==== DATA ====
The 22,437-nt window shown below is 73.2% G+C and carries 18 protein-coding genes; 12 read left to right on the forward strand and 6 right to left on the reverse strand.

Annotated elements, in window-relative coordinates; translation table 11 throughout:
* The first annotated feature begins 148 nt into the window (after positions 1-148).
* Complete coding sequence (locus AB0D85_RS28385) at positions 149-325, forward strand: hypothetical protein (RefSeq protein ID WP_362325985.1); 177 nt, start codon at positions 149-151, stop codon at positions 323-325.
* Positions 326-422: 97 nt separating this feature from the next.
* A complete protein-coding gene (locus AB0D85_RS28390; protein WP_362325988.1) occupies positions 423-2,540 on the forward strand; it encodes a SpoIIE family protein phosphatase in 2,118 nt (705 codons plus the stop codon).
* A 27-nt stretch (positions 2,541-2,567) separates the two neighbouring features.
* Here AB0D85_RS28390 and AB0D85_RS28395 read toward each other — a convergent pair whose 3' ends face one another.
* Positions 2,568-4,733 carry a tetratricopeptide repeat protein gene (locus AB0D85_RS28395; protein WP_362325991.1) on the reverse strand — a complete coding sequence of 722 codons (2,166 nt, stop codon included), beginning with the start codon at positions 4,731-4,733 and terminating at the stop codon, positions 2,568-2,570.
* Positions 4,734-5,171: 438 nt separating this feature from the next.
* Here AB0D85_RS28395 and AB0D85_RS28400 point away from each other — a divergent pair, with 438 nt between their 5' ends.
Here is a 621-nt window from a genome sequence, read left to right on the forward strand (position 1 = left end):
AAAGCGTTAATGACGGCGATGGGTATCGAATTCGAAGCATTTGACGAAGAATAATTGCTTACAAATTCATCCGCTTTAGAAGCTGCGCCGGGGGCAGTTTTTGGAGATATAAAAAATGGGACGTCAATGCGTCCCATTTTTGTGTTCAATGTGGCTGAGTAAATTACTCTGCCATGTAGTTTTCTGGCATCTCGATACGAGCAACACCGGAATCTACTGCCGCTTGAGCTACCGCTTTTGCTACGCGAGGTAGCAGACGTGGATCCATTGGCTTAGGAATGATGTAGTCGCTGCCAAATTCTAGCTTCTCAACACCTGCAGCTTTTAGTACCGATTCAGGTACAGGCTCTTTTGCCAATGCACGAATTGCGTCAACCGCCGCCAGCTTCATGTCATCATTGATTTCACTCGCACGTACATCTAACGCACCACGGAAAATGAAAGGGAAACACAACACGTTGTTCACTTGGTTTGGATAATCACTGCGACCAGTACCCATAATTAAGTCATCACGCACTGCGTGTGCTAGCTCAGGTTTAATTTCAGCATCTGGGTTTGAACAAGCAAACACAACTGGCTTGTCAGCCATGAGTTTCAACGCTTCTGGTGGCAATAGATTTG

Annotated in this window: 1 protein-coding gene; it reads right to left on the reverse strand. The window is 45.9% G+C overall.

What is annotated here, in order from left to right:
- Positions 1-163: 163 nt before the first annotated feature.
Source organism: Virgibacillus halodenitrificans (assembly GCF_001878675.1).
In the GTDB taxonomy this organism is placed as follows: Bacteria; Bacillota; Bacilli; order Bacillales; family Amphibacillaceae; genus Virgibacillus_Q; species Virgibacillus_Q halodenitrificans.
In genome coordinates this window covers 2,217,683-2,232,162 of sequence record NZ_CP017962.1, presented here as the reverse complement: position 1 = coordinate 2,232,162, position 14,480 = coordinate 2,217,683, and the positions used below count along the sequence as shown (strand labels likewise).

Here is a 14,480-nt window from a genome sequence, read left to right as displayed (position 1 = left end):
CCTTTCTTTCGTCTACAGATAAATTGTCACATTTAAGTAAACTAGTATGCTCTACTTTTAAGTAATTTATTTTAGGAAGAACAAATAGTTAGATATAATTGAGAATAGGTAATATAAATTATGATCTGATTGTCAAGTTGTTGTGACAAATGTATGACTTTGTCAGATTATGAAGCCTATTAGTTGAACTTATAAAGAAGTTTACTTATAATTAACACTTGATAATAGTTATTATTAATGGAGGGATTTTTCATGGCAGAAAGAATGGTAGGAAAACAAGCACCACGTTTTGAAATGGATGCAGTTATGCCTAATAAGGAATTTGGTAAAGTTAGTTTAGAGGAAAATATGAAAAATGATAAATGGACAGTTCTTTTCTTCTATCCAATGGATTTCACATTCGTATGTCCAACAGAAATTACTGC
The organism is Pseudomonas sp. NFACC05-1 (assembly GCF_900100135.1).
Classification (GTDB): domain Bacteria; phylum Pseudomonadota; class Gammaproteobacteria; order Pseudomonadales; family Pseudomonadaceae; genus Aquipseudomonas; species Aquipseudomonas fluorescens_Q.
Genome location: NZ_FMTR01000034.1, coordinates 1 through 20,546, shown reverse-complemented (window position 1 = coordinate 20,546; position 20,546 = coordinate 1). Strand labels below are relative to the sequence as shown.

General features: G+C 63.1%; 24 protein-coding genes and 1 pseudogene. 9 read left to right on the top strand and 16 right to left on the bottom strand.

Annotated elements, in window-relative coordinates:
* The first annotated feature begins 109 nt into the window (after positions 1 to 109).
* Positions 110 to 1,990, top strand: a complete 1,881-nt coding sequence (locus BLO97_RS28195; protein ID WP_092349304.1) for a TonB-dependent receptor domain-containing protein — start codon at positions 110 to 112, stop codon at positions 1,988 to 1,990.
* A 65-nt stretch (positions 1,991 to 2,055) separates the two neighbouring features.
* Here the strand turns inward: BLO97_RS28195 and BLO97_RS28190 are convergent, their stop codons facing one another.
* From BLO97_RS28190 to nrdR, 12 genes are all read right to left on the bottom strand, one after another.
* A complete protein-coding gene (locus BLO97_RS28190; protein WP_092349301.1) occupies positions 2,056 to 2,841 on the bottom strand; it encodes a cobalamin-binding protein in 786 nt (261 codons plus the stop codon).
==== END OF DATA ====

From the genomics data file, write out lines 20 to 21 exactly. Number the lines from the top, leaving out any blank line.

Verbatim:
Here is a 14,480-nt window from a genome sequence, read left to right as displayed (position 1 = left end):
CCTTTCTTTCGTCTACAGATAAATTGTCACATTTAAGTAAACTAGTATGCTCTACTTTTAAGTAATTTATTTTAGGAAGAACAAATAGTTAGATATAATTGAGAATAGGTAATATAAATTATGATCTGATTGTCAAGTTGTTGTGACAAATGTATGACTTTGTCAGATTATGAAGCCTATTAGTTGAACTTATAAAGAAGTTTACTTATAATTAACACTTGATAATAGTTATTATTAATGGAGGGATTTTTCATGGCAGAAAGAATGGTAGGAAAACAAGCACCACGTTTTGAAATGGATGCAGTTATGCCTAATAAGGAATTTGGTAAAGTTAGTTTAGAGGAAAATATGAAAAATGATAAATGGACAGTTCTTTTCTTCTATCCAATGGATTTCACATTCGTATGTCCAACAGAAATTACTGC